Lisa Burton – Figure Skating, Hockey and Lacrosse – Northern Ontario – 30+ years
“…WOW, I can not believe this is the topic for discussion.
I have to say both my husband and I have coached both of our children and different times in their lives – 3 years to even now (my daughter is 24). The two children are completely different and we had to take that into account. We had one group of children one season we were coaching Initiation hockey program over 50 skaters on the ice and well it was only at the Christmas party that most of the parents even realized that we had two children of our own on the ice with everyone else. Every child deserves to learn and be challenged, it doesn’t matter if it is your own or not. At the rink for figure skating though my daughter and I did have to learn to separate home, Mom and daughter. So at the rink, she called me “Lisa” this way it did help her more than me when skaters were around that they didn’t feel I was giving her special preferences etc. Looking back on it, I was harder on her so she would know how to work hard, sacrifice and be a leader. Well, she is a Figure Skating coach now too and has thanked me on countless occasions for directing her training the way I did. For our son who we also coached for many years, he has now told us that he didn’t really enjoy any time in sport unless we were coaching him. He saw us giving all Fair Play, teaching new skills, getting the players to excel farther than they could have on their own and in having fun.”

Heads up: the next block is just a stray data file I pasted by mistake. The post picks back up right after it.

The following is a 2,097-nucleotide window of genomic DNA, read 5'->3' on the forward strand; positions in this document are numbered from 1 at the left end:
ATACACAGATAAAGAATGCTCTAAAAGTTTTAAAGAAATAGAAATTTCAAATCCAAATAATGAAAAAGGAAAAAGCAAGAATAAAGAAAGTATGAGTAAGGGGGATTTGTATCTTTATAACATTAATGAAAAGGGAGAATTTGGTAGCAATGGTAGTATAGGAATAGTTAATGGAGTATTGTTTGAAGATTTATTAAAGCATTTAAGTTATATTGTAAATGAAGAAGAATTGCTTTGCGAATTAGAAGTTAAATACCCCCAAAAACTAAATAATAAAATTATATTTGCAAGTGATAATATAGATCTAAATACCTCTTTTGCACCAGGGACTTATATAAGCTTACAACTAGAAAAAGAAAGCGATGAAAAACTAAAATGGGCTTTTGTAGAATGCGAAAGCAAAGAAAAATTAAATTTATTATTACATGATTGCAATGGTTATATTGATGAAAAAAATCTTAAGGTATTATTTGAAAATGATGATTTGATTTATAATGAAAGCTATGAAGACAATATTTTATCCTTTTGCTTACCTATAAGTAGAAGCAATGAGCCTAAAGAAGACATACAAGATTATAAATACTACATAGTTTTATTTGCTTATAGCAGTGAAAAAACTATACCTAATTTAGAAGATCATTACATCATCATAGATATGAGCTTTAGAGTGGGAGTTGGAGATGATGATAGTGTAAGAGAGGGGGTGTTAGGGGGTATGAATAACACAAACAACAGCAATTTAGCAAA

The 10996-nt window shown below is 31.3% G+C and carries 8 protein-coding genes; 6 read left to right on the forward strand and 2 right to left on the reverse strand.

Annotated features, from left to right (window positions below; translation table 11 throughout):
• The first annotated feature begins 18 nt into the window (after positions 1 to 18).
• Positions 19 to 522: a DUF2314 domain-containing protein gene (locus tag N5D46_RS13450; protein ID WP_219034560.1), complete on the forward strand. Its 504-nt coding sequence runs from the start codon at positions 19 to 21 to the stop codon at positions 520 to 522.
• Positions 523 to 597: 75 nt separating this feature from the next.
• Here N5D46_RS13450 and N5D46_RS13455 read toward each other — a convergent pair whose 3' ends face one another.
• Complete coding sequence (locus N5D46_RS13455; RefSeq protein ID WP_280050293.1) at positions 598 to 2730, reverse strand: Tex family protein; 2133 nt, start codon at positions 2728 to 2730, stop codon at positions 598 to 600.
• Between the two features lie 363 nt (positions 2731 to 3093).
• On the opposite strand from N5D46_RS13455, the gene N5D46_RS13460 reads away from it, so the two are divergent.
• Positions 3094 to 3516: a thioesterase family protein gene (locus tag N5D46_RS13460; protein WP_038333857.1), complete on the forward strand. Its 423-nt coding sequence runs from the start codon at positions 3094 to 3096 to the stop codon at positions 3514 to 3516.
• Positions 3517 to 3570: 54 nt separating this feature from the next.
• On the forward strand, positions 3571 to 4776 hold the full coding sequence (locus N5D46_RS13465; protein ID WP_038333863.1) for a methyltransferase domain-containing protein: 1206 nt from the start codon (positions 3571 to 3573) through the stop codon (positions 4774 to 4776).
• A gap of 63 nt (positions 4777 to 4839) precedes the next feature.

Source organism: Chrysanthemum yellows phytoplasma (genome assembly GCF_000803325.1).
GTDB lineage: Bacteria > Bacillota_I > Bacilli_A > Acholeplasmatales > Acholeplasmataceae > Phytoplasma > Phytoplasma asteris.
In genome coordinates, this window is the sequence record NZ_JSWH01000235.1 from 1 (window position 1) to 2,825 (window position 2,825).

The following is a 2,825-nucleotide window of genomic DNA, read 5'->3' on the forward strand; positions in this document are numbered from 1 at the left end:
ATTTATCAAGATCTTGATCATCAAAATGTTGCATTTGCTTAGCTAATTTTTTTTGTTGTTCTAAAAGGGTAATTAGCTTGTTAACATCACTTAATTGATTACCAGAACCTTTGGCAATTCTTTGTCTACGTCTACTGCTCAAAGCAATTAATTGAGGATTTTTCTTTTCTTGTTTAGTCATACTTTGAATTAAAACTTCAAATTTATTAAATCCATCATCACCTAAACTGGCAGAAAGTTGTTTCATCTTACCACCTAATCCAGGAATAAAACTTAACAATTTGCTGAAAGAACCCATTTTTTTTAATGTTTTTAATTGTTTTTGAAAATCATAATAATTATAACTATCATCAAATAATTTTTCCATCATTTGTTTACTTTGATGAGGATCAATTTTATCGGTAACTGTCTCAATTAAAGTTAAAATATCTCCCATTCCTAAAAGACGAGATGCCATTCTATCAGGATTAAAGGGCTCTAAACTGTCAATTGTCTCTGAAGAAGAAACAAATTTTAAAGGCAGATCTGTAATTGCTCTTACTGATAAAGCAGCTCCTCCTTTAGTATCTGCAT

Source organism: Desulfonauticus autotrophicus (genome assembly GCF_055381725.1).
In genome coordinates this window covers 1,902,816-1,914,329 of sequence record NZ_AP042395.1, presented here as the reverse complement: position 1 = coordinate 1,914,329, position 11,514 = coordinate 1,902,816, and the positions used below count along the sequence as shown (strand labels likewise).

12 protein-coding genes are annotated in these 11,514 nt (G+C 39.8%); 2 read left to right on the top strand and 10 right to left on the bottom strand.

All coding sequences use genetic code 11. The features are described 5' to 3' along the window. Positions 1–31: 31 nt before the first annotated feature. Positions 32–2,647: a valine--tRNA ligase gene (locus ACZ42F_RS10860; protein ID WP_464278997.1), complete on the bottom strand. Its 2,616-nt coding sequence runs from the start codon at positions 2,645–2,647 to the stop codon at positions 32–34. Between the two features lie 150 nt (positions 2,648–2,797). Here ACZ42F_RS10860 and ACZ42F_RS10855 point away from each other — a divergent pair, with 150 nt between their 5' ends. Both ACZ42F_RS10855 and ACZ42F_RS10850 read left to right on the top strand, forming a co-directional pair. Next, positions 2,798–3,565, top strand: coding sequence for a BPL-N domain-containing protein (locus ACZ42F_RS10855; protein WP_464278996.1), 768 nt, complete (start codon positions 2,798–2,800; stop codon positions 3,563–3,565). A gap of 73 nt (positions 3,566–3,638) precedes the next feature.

Ken Anstruther ChPC – Taekwondo – Brampton – 30+ years
“…Not all parents should coach their children. It should be dependent on the nature of the relationship and the age of the child and the experience of the coach. If the child experiences, “You don’t love me”, rather than, “you need to rotate your hips”, then better to have another voice express the corrections. The child has lived with the parent and has a powerful emotional connection. The tone of voice, expression, posture and so on could negatively impact the psychological development of the child both as athletes and outside of sport. As coaches, I feel strongly that we have to take a holistic view of our athletes.”
Mike Miller – Soccer – Milton – 25+ years
“…I coached both of my children, as well as drove them to
other events, such as officiating. My wife would come when they were little,
but when they were 8 and up, it was Dad’s job and it was a way for my wife to
get a break and have some alone time. It was also a way for me to get to spend
some one-on-one time with my kids without rehashing sports things. The only
privilege that they received for having me as their coach was to be able to
choose their jersey number before anyone else.”
Coach Marko – Soccer and Basketball – Toronto – 15 years